Clay-TiO2 nanocomposites have been extensively reported because of their simple and environmentally benign process of synthesis. Incorporation of TiO2 particles inside the silicate layers increases the specific surface area by resulting in a mesoporous structure with improved adsorbability [23]. Kaolinite (Al2O7Si2·2H2O), a naturally occurring low cost and non-toxic, layer-structured aluminosilicate clay with presence of reactive hydroxyl groups is an outstanding support for introducing metal oxides within its framework structure and thus to prepare nanocomposites for various applications [24, 25]. Kaolinite has the added advantage as it does not show any swelling in water. The inter-lamellar space could be enlarged to the size required for accommodating nanoparticles by rupturing the hydrogen bonds interlinking the kaolinite lamellae. X-ray diffraction (XRD) measurements by Papp et al. indicated an increase in the basal spacing of the ordered structure of kaolinite from 0.72 to 1.12 nm as a result of disaggregation of the metal particles protected in the inter lamellar space [26]. 
TiO2 based photocatalysts have been usually prepared by using TiCl4, TiOSO4 and Ti(IV) alkoxides as precursors [27-29]. During the synthesis process, TiCl4 shows volatility and dimerization behaviour which makes it difficult to handle even though it is a cost-effective precursor. Its alternatives, such as tetrabutylorthotitanate and titanium(IV) tetraisopropoxide are expensive and hazardous, hampering large-scale industrial production. However, these materials are the preferred Ti(IV)-source for preparation of TiO2-based nanoparticles. The pore structure of the final product is directed by using surfactants or organic solvents.
In this work, silver kaolinite and titanium dioxide (Ag-K-T) composites were synthesized in an easy and cost-effective process and the material was characterized with respect to its structural, thermal, morphological and optical properties. Finally, the photocatalytic efficiency of the catalyst for methylene blue degradation was evaluated in aqueous medium under visible light irradiation.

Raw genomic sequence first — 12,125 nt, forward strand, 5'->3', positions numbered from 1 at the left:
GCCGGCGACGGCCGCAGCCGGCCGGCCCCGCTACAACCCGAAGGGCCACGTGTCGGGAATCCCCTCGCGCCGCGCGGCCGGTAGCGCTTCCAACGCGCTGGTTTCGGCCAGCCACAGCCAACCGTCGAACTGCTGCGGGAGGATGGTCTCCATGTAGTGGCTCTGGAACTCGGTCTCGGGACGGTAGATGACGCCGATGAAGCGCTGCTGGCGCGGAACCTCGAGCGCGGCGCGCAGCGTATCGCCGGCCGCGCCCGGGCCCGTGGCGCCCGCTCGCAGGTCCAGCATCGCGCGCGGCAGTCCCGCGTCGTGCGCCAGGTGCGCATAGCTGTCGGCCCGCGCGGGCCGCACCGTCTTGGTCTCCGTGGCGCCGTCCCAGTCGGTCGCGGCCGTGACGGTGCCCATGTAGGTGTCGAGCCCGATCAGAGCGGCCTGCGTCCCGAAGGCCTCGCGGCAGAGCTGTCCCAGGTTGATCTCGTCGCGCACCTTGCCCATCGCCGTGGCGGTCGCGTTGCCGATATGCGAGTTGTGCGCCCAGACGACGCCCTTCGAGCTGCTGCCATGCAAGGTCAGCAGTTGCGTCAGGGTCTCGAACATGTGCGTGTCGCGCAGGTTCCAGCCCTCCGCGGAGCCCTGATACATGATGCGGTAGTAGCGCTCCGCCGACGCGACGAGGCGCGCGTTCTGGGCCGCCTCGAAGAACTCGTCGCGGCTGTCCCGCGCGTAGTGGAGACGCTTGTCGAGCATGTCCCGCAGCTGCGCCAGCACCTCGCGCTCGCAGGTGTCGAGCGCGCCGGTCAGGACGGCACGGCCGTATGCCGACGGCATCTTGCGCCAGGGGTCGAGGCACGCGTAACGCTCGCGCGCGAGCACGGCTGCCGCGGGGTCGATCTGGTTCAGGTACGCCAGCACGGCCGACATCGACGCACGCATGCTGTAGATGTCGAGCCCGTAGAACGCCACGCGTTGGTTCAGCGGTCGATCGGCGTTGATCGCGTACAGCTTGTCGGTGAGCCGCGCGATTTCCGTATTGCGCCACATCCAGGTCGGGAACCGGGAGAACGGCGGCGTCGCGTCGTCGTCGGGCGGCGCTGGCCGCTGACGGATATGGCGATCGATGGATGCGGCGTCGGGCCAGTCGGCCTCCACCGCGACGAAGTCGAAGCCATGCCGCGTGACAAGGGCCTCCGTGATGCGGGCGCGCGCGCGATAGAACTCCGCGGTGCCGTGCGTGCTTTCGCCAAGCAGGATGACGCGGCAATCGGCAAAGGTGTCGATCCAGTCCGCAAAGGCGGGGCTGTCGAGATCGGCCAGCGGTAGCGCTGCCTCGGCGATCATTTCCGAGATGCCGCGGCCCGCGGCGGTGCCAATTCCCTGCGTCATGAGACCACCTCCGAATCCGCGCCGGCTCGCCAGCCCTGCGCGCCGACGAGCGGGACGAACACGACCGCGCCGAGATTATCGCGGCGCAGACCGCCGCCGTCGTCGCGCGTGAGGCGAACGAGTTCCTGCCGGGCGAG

TiO2 (99.8% metal basis, anatase, Sigma Aldrich, USA) and kaolinite (extra pure, Himedia, Mumbai) were taken as the starting materials. Silver nitrate and methylene blue were obtained from Merck Chemicals, Mumbai. Double distilled water (conductivity 0.15 mScm−1) was utilized all through the investigations.

Preparation of the catalyst
Step1: Incorporation of silver in kaolinite
1.0 mmol of Ag(I) nitrate and 1.0 g kaolinite were disseminated in 500 mL distilled water and the mixture was stirred vigorously for 6 h in a magnetic stirrer (500 rpm) in dark (Fig.1). The mixture was kept undisturbed at 60 ºC in a hot air thermostat for 2 days. Then obtained precipitate was washed 3 times with distilled water and methanol to remove unreacted species, centrifuged and dried at 70 ºC [30]. The Ag(I) ions on kaolinite surface gets reduced to metallic silver by the action of mild reducing agent methanol [31].